Mountain Passes: Raton Pass

Like the Cumberland Gap, Raton Pass played an important role in U.S. history: it allowed travel between Independence, Missouri, and Santa Fe, which was part of Spanish territory in North America. Santa Fe was, in fact, the single most important town in the northern part of the Spanish empire. Because Spain feared that France, Great Britain, or the United States might try to take over the southwest territories, they forbid residents of Santa Fe to trade with these nations.

But in 1821 Mexicans fought the War of Independence, in which they demanded an end to Spanish rule, a redistribution of land, and racial equality. One of the first things the newly independent Mexico did was to open trade between Mexico and the United States.

Immediately the rush was on to reach Santa Fe. In 1821 William Becknell, a Missouri trader, took pack mules and horses loaded with $300 of goods into Santa Fe. He sold the horses, mules, and goods (cloth and tools) for $6,000.

The following year Becknell loaded three large wagons with $3,000 worth of goods. He knew it was impossible to get wagons over steep, narrow, and rocky Raton Pass, so he tried a southern route across the Cimarron Desert. Called Jornado del Muerta by Mexicans, the desert proved a disaster — in order to survive, Becknell and his men had to drink the blood of their mules and kill a buffalo and drink the water from its stomach. To continue the Journey of Death would invite further disaster and, quite possibly, death. The traders turned around and headed north into the mountains to Raton Pass — a much more difficult route, but at least one that had water.

Mountain Range: Raton Mountains, a spur of the Sangre de Cristo Mountains.

Elevation: 7,834 feet 

Location: On the border between Colorado and New Mexico. near the Carson National Forest.

In order to get their heavily-laden wagons over Raton, the traders unloaded the goods from each wagon, took each wagon apart, and carried the goods and wagon parts up Raton. Once they reached a wider trail, they reassembled and reloaded the wagons — and proceeded to the next narrowing of the trail, where they repeated the process. Though the trip was extremely difficult, they made a lot of money — $91,000 in sales.

Hundreds of other traders followed Becknell, hauling 6,000 pounds of goods per wagon, traveling the 800-mile Santa Fe trail in approximately 50 days. And they took these wagons over Raton Pass, where they struggled to average a half a mile a day.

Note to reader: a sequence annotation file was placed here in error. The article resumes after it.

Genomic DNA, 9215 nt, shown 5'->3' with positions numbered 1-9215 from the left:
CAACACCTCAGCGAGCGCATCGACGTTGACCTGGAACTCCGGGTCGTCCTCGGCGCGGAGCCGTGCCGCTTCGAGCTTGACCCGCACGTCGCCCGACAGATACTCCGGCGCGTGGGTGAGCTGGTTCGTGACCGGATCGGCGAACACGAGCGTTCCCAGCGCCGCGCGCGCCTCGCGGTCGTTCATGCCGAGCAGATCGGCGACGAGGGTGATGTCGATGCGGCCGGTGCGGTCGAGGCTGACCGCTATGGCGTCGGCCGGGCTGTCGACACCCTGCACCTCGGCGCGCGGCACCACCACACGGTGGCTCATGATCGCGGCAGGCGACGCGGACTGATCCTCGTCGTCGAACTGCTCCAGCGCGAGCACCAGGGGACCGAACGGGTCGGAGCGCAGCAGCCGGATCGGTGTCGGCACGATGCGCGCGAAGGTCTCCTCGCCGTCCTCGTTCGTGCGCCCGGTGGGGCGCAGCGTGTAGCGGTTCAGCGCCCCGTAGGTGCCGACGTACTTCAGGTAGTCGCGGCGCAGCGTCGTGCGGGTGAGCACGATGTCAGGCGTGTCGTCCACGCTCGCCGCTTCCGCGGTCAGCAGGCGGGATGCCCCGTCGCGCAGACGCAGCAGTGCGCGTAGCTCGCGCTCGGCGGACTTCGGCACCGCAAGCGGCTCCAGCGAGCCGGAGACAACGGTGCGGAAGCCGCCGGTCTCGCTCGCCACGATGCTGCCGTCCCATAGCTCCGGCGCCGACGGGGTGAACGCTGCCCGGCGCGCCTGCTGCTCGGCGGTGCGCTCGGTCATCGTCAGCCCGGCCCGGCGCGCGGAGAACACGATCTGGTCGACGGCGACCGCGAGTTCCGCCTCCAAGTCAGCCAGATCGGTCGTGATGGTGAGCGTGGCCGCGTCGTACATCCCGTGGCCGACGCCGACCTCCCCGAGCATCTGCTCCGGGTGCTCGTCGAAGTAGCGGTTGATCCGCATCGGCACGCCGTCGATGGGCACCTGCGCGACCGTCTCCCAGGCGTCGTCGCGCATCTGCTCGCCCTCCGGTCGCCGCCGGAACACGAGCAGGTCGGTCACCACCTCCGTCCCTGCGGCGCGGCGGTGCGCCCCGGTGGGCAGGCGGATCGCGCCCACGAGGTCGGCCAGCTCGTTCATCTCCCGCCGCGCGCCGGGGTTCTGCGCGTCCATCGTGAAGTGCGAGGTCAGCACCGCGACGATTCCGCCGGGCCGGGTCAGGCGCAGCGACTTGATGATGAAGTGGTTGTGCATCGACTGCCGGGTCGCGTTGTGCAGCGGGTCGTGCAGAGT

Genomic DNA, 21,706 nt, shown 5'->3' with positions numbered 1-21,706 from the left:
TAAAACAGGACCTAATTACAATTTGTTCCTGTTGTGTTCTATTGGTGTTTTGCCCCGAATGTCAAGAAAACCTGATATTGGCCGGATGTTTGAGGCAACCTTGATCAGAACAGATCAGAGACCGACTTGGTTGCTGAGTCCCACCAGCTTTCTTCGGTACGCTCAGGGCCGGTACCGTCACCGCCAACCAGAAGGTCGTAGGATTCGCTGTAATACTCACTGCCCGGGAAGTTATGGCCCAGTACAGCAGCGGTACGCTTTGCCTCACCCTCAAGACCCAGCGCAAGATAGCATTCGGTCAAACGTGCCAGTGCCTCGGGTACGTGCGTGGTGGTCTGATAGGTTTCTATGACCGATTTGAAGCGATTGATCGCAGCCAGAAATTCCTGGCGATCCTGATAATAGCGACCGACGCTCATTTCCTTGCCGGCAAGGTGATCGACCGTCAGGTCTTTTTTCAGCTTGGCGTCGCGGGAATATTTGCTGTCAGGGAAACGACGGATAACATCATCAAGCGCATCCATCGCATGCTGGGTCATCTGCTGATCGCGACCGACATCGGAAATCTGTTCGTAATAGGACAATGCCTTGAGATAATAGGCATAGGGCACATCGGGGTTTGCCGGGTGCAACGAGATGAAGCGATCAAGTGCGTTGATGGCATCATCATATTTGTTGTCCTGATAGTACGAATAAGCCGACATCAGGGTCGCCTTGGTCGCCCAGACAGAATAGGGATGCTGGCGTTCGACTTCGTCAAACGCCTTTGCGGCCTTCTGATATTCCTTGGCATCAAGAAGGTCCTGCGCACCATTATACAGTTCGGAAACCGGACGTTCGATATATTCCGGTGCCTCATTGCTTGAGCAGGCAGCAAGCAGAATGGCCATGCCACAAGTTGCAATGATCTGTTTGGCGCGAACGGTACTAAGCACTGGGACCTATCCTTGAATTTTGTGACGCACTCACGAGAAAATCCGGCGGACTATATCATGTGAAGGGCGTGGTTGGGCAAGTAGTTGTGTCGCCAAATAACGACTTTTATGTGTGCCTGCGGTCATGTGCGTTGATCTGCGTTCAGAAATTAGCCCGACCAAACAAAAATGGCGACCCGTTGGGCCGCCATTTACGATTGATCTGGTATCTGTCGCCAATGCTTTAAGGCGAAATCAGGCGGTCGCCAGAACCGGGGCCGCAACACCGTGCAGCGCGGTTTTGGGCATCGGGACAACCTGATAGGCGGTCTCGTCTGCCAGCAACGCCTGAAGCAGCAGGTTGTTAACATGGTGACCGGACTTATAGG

The Santa Fe Trail, established by William Becknell, is commemorated by historic markers, including one at Raton Pass. 

The Goodnight-Loving Trail, also commemorated by historic markers, allowed goods to move through Raton Pass from south to north — the opposite of Becknell’s direction. In this case, the goods actually moved themselves: they consisted of longhorn cattle.

When the Spanish friars who had set up missions throughout Texas and New Mexico abandoned these buildings, they left behind their cattle, which became wild. When Americans moved into Texas, more than 100,000 head of these long-horned animals roamed the range. Some Texans rounded them up and drove them north to Missouri and Kansas, selling them at high prices. Most of these cattle drivers took the Chisholm Trail north to Kansas.  But after the Civil War, Oliver Loving and Charles Goodnight headed west, not north.

In June of 1866 Goodnight and Loving set out with eighteen armed cowboys and 2,000 head of cattle. They drove the cattle west, straight across the dangerous Llano Estacado. Unlike William Becknell, Goodnight and Loving were able to cross the harsh land. However, they did lose 200 head of longhorns which, water-starved, stampeded when they smelled the Pecos River. The cattle rushed headlong over the bluffs, falling into the Pecos, where 200 of them drowned.

After regrouping, the cowboys and herd moved west, where Goodnight and Loving sold most of the longhorns to the Army at Fort Sumner, in New Mexico Territory. Goodnight went back to Texas with the profits, while Loving headed north to Raton Pass, driving the remaining 800 head of cattle. He sold them in Denver, then returned to Texas.